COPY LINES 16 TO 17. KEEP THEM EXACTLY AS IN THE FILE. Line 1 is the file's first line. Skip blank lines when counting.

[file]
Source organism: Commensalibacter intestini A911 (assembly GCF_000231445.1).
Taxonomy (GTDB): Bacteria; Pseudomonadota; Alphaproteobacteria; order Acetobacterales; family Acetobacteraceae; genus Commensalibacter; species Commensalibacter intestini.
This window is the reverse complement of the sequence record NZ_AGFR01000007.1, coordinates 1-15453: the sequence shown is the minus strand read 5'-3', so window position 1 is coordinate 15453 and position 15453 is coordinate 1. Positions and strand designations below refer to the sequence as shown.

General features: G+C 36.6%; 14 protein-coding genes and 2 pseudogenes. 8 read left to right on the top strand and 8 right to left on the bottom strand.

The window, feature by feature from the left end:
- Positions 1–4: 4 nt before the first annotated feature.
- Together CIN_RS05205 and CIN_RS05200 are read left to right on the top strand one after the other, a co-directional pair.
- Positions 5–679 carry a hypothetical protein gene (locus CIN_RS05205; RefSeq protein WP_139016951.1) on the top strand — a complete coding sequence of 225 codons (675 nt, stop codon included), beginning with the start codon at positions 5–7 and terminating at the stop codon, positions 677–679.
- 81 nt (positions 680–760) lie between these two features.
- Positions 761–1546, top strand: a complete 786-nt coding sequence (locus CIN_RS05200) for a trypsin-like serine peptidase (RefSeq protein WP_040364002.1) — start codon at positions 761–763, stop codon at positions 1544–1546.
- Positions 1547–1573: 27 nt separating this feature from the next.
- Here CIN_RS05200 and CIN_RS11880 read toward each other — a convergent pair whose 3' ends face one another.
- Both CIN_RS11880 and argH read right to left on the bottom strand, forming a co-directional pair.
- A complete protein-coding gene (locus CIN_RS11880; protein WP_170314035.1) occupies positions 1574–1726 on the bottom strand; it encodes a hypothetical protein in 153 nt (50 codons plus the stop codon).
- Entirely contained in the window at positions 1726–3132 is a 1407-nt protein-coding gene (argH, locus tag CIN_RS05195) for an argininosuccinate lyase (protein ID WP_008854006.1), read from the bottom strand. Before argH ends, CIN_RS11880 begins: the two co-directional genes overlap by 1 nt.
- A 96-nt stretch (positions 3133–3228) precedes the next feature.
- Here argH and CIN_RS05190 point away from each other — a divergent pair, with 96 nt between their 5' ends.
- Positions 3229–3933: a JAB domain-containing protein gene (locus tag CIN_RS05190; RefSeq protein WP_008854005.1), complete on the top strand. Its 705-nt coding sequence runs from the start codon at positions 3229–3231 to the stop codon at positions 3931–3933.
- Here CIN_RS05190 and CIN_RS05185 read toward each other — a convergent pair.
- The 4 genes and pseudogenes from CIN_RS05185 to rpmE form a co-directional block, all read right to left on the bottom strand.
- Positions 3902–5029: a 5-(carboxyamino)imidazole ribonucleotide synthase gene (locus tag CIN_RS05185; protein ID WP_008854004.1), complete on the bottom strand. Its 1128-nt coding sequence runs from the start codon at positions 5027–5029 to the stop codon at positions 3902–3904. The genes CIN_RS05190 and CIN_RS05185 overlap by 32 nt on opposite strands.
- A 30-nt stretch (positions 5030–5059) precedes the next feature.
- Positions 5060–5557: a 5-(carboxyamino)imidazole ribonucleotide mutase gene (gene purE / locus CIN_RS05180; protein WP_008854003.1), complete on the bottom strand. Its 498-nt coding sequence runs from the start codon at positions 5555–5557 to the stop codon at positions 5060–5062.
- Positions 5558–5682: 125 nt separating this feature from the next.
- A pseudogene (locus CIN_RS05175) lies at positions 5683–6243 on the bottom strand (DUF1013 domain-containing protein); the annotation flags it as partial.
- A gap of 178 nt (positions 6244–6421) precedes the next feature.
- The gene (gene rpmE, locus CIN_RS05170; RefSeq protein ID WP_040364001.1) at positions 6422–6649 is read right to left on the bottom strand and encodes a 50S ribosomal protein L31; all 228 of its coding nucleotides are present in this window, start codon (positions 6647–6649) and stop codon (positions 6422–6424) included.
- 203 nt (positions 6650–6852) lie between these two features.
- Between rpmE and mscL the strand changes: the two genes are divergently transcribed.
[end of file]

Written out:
- A 96-nt stretch (positions 3133–3228) precedes the next feature.
- Here argH and CIN_RS05190 point away from each other — a divergent pair, with 96 nt between their 5' ends.